The Barber of Seville
Like a birthday, the release date of a new album can send a thrum of anticipation through its alchemist’s bones, as if a great mission bell had been struck and then lowered into water; its waves moving from the balls of your feet up to your molars, passing ‘go,’ and collecting two-hundred dollars. Foolish as it may seem, you can feel like a shy kid with a new haircut: sure that every stranger, from baker to bank teller, can see something is suddenly and conspicuously different about you.
It’s a fleeting sensation to be sure, but real and nonetheless worthy of regard, given the hundreds of hours spent in isolation that even the most modest public airing stands to validate: for a brief moment you are invited from minimum-security confinement out into the open yard with the general population –to take some air, squint at the sun, and shoot a few hoops that someone may even notice and encourage.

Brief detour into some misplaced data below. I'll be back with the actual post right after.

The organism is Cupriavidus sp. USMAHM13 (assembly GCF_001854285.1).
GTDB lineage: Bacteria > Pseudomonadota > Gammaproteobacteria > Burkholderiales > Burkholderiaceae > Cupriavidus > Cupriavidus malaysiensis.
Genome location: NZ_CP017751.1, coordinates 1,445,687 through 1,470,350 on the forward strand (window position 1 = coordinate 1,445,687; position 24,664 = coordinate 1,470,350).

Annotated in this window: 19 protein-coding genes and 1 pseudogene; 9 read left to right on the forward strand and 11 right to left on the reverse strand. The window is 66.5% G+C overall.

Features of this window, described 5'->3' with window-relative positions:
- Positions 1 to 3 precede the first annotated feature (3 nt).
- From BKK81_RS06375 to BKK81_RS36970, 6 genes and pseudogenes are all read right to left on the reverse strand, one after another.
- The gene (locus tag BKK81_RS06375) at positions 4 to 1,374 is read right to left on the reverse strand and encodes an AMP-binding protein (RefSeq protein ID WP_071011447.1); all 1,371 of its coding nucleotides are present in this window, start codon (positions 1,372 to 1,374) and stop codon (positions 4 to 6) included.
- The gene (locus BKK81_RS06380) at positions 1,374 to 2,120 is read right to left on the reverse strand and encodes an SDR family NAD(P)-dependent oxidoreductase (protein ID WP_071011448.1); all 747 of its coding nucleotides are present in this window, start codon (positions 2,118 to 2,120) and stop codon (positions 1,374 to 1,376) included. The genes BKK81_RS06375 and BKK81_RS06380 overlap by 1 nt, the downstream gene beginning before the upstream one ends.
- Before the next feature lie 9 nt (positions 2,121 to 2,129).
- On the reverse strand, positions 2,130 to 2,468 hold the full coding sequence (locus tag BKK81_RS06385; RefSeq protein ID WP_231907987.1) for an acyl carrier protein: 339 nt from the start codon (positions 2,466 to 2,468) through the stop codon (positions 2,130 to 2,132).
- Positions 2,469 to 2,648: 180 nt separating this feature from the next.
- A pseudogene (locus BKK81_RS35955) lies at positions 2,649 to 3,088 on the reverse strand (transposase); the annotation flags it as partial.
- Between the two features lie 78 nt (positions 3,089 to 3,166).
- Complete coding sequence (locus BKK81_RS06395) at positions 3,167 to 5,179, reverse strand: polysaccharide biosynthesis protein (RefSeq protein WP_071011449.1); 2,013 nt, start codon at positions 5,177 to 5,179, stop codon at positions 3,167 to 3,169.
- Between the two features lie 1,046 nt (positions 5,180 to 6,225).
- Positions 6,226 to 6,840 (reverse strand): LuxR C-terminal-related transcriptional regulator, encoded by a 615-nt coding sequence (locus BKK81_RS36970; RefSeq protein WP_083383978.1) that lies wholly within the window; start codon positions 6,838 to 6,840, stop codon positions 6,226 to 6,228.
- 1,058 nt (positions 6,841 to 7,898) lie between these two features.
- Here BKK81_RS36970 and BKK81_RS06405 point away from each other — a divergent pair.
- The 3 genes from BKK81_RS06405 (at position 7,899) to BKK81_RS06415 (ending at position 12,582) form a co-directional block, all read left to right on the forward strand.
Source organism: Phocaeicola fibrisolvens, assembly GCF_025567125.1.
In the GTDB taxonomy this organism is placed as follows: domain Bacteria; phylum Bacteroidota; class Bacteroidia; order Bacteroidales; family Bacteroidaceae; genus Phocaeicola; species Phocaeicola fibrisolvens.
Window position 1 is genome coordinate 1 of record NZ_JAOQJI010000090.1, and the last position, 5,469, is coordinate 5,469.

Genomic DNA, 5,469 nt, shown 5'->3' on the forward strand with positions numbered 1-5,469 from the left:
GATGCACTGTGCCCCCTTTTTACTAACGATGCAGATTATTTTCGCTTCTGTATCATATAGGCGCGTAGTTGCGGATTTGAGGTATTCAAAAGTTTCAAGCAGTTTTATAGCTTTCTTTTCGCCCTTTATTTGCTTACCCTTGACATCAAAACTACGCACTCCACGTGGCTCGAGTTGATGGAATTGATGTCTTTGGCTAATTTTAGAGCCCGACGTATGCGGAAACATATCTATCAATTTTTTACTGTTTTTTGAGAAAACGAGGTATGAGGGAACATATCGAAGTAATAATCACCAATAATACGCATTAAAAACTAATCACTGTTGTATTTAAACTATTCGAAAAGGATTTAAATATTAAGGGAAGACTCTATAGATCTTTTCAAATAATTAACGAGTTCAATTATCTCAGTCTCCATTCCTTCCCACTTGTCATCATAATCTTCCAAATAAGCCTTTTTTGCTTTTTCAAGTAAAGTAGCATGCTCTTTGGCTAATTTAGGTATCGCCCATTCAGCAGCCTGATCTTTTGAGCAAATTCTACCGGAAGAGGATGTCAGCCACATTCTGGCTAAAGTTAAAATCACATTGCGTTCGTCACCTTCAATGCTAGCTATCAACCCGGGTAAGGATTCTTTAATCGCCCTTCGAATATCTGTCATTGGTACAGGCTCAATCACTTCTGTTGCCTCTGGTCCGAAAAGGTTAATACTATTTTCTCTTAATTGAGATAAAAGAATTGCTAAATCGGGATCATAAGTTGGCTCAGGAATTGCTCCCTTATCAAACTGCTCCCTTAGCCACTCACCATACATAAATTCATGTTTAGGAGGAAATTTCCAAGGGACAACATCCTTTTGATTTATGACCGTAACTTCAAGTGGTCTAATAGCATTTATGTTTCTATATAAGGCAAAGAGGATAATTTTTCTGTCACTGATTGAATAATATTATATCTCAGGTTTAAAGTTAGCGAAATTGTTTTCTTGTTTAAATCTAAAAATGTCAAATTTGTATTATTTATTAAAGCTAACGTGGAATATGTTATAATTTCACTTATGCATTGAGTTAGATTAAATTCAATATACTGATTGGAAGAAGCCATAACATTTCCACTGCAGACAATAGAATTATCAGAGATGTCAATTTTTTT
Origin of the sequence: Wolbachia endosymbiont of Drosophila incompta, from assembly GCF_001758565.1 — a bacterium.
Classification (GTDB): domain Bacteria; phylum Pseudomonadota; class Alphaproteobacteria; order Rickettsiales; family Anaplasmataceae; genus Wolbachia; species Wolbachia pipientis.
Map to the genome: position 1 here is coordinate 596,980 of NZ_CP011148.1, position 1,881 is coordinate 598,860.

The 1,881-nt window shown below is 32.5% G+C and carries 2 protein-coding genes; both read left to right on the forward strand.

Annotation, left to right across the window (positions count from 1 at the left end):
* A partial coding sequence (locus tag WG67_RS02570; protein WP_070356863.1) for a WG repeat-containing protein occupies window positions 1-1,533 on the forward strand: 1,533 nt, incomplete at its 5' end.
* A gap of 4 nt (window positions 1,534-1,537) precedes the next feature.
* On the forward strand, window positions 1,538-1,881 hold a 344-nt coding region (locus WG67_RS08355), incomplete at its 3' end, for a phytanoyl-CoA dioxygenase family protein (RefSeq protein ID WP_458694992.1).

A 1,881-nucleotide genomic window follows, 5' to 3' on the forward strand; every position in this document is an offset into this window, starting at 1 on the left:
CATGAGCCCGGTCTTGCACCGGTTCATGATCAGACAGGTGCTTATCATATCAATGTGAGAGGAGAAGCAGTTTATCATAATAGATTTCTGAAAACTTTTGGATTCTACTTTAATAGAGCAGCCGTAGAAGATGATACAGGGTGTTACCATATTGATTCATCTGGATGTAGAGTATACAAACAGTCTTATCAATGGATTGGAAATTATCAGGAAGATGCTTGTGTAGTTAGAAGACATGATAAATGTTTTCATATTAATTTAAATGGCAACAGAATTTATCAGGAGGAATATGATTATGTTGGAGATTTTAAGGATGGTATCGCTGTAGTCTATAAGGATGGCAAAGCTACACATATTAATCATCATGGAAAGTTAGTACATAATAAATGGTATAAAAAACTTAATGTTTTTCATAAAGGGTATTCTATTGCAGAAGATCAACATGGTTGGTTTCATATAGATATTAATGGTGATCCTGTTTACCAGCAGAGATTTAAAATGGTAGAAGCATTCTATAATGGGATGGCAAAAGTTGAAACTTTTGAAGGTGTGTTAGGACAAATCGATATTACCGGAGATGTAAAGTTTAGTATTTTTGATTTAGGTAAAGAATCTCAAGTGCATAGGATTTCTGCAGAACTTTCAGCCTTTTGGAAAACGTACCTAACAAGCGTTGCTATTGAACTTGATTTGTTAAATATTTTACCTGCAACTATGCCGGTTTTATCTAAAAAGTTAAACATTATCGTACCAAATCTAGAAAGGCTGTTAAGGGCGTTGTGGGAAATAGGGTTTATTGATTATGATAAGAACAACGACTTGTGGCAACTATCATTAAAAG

Today is just such a day for me, as Invisible Hour –my thirteenth record as a solo artist— hits the streets and strikes out on its own like Hazel Motes with a new suit and wide hat, looking for both trouble and redemption.
And though far away from home (I write this from Seville, in the south of Spain, on the campaign trail), I share this day with my beloved family and dearest friends who helped turn a satchel full of blueprints into an actual (if jerry-rigged) flying machine. They know who they are, and know too that they have my abiding love and gratitude.
I have a few hours until show time and thus will walk this ancient, scrubby and beautiful city in search of my next coffee, bashfully nodding to any stranger who might give my barber-fresh shorn-and-powdered countenance a quick double take.
Tomorrow, after all, it will be someone else’s birthday; and if I don’t eat some cake it will only go to the bad –which would be a shame, really, after we’ve fussed over it.
3 June, 2014